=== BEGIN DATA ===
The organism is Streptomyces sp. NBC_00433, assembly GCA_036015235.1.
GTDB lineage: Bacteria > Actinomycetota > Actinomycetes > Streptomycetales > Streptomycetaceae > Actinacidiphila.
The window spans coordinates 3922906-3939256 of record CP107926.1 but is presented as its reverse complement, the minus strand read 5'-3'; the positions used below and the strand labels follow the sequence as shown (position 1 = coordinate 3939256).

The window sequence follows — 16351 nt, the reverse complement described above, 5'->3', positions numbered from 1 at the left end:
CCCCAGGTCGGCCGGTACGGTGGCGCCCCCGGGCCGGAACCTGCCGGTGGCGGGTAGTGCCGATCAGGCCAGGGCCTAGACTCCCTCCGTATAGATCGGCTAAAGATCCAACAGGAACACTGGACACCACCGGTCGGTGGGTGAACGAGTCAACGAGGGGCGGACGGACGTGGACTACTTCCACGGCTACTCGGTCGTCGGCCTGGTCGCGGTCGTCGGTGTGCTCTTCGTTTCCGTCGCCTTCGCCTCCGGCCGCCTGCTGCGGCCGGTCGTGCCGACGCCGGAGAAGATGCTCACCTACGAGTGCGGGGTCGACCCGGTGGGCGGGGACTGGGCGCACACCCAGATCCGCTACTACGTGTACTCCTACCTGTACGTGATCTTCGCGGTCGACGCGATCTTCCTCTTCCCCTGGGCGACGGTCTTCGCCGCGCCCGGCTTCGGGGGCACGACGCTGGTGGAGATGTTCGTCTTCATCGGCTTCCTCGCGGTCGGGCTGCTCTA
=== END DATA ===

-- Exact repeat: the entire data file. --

The organism is Streptomyces sp. NBC_00433, assembly GCA_036015235.1.
GTDB lineage: Bacteria > Actinomycetota > Actinomycetes > Streptomycetales > Streptomycetaceae > Actinacidiphila.
The window spans coordinates 3922906-3939256 of record CP107926.1 but is presented as its reverse complement, the minus strand read 5'-3'; the positions used below and the strand labels follow the sequence as shown (position 1 = coordinate 3939256).

The window sequence follows — 16351 nt, the reverse complement described above, 5'->3', positions numbered from 1 at the left end:
CCCCAGGTCGGCCGGTACGGTGGCGCCCCCGGGCCGGAACCTGCCGGTGGCGGGTAGTGCCGATCAGGCCAGGGCCTAGACTCCCTCCGTATAGATCGGCTAAAGATCCAACAGGAACACTGGACACCACCGGTCGGTGGGTGAACGAGTCAACGAGGGGCGGACGGACGTGGACTACTTCCACGGCTACTCGGTCGTCGGCCTGGTCGCGGTCGTCGGTGTGCTCTTCGTTTCCGTCGCCTTCGCCTCCGGCCGCCTGCTGCGGCCGGTCGTGCCGACGCCGGAGAAGATGCTCACCTACGAGTGCGGGGTCGACCCGGTGGGCGGGGACTGGGCGCACACCCAGATCCGCTACTACGTGTACTCCTACCTGTACGTGATCTTCGCGGTCGACGCGATCTTCCTCTTCCCCTGGGCGACGGTCTTCGCCGCGCCCGGCTTCGGGGGCACGACGCTGGTGGAGATGTTCGTCTTCATCGGCTTCCTCGCGGTCGGGCTGCTCTA